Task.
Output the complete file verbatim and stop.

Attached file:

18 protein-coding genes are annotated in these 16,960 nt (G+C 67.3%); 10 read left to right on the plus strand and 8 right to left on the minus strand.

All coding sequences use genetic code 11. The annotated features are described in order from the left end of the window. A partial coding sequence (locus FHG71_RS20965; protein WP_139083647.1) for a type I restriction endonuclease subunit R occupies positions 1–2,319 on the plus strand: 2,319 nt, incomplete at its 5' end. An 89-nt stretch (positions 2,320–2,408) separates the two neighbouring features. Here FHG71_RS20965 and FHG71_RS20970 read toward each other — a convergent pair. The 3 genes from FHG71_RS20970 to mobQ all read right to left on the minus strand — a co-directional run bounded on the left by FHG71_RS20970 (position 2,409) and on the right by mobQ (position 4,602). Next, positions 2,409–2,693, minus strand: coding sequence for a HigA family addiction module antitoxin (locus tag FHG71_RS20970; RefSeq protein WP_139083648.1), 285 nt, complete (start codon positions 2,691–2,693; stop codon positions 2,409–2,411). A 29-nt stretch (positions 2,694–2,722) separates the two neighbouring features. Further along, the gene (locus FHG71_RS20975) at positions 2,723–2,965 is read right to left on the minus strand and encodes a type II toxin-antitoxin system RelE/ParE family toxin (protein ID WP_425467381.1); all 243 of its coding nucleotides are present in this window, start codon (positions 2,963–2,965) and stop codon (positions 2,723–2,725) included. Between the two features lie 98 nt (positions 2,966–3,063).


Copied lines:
18 protein-coding genes are annotated in these 16,960 nt (G+C 67.3%); 10 read left to right on the plus strand and 8 right to left on the minus strand.

All coding sequences use genetic code 11. The annotated features are described in order from the left end of the window. A partial coding sequence (locus FHG71_RS20965; protein WP_139083647.1) for a type I restriction endonuclease subunit R occupies positions 1–2,319 on the plus strand: 2,319 nt, incomplete at its 5' end. An 89-nt stretch (positions 2,320–2,408) separates the two neighbouring features. Here FHG71_RS20965 and FHG71_RS20970 read toward each other — a convergent pair. The 3 genes from FHG71_RS20970 to mobQ all read right to left on the minus strand — a co-directional run bounded on the left by FHG71_RS20970 (position 2,409) and on the right by mobQ (position 4,602). Next, positions 2,409–2,693, minus strand: coding sequence for a HigA family addiction module antitoxin (locus tag FHG71_RS20970; RefSeq protein WP_139083648.1), 285 nt, complete (start codon positions 2,691–2,693; stop codon positions 2,409–2,411). A 29-nt stretch (positions 2,694–2,722) separates the two neighbouring features. Further along, the gene (locus FHG71_RS20975) at positions 2,723–2,965 is read right to left on the minus strand and encodes a type II toxin-antitoxin system RelE/ParE family toxin (protein ID WP_425467381.1); all 243 of its coding nucleotides are present in this window, start codon (positions 2,963–2,965) and stop codon (positions 2,723–2,725) included. Between the two features lie 98 nt (positions 2,966–3,063).